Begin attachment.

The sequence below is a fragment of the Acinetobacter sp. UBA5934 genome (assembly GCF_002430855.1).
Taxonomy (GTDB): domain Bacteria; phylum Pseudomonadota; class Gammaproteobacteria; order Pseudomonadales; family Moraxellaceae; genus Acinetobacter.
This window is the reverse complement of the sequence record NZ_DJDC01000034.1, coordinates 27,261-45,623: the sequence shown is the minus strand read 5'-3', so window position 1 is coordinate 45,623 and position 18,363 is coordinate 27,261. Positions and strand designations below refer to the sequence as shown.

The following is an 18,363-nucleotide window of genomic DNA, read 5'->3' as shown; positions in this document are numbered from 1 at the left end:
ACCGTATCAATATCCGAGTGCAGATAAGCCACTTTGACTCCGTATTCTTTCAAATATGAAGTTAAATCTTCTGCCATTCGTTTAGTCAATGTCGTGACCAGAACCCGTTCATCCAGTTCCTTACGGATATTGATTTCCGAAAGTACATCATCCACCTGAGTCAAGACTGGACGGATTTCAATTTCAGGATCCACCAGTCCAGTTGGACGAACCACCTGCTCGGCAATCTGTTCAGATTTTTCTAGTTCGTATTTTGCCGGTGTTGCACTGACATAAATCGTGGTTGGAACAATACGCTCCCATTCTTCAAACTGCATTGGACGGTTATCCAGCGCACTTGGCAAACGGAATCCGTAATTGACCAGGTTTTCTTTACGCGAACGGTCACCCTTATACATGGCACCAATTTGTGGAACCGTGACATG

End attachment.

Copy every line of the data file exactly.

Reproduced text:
The sequence below is a fragment of the Acinetobacter sp. UBA5934 genome (assembly GCF_002430855.1).
Taxonomy (GTDB): domain Bacteria; phylum Pseudomonadota; class Gammaproteobacteria; order Pseudomonadales; family Moraxellaceae; genus Acinetobacter.
This window is the reverse complement of the sequence record NZ_DJDC01000034.1, coordinates 27,261-45,623: the sequence shown is the minus strand read 5'-3', so window position 1 is coordinate 45,623 and position 18,363 is coordinate 27,261. Positions and strand designations below refer to the sequence as shown.

The following is an 18,363-nucleotide window of genomic DNA, read 5'->3' as shown; positions in this document are numbered from 1 at the left end:
ACCGTATCAATATCCGAGTGCAGATAAGCCACTTTGACTCCGTATTCTTTCAAATATGAAGTTAAATCTTCTGCCATTCGTTTAGTCAATGTCGTGACCAGAACCCGTTCATCCAGTTCCTTACGGATATTGATTTCCGAAAGTACATCATCCACCTGAGTCAAGACTGGACGGATTTCAATTTCAGGATCCACCAGTCCAGTTGGACGAACCACCTGCTCGGCAATCTGTTCAGATTTTTCTAGTTCGTATTTTGCCGGTGTTGCACTGACATAAATCGTGGTTGGAACAATACGCTCCCATTCTTCAAACTGCATTGGACGGTTATCCAGCGCACTTGGCAAACGGAATCCGTAATTGACCAGGTTTTCTTTACGCGAACGGTCACCCTTATACATGGCACCAATTTGTGGAACCGTGACATG